SpaceX managed to successfully land its rocket after it was launched from NASA’s Florida launch pad, the same one that was used for taking Neil Armstrong and Buz Aldrin to the moon, in NASA’s Apollo 11 mission.

Image Source: NASA

The Falcon 9 rocket carrying the Dragon supply craft launched at 9:38 am Sunday at the Kennedy Space Center in Cape Canaveral, Florida. The rocked managed to fulfill its mission, bringing supplies to the ISS after which it managed to land back to the Earth undamaged.

SpaceX announced it has plans of taking two persons around the moon, and the successful launch is another step in achieving the goal of starting age of the private space tourism. Russian space agency already sent seven persons to the near-Earth orbit, but no private company managed to send tourists to space.

The space-faring company asked NASA to join it in sending tourists to the moon, but the space agency still hasn’t responded to the invite.

NexGen Space President Charles Miller thinks NASA should accept the invite, since saying no could make the American citizens see NASA as irrelevant and unimportant when it comes to space travel. He noted that SpaceX will, eventually, reach the moon with NASA’s help or without it so it’s better for the agency to join Elon Musk’s company.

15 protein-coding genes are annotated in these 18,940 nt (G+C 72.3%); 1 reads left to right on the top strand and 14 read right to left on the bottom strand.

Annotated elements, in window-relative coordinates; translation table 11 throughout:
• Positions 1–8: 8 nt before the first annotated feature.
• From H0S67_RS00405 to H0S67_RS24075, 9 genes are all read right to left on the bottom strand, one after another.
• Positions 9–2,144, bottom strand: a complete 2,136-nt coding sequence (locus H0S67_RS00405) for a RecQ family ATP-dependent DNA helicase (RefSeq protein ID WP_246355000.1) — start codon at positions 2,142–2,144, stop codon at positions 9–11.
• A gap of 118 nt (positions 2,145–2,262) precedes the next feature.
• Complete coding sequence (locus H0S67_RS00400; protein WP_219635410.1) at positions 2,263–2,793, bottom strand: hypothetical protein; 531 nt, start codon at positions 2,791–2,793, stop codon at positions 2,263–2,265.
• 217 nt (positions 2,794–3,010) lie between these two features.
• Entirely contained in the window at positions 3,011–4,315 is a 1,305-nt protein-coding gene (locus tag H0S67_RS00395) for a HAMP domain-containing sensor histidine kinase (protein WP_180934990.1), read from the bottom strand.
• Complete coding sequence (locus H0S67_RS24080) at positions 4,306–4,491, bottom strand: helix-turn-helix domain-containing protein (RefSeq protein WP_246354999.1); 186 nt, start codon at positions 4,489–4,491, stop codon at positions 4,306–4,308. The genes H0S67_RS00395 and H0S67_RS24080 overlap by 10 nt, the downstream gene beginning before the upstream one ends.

The private space-faring company already shared some details about its upcoming moon mission, the company will start rocket testing this summer, with the Falcon Heavy rocket being used for the mission. The goal is to launch the Falcon Heavy rocket carrying the crewed Dragon 2 spacecraft to the moon. The Dragon 2 craft should have the first test flights in November 2017, with the mission slated for 2018. It should send two private citizens around the moon, on a weeklong trip.


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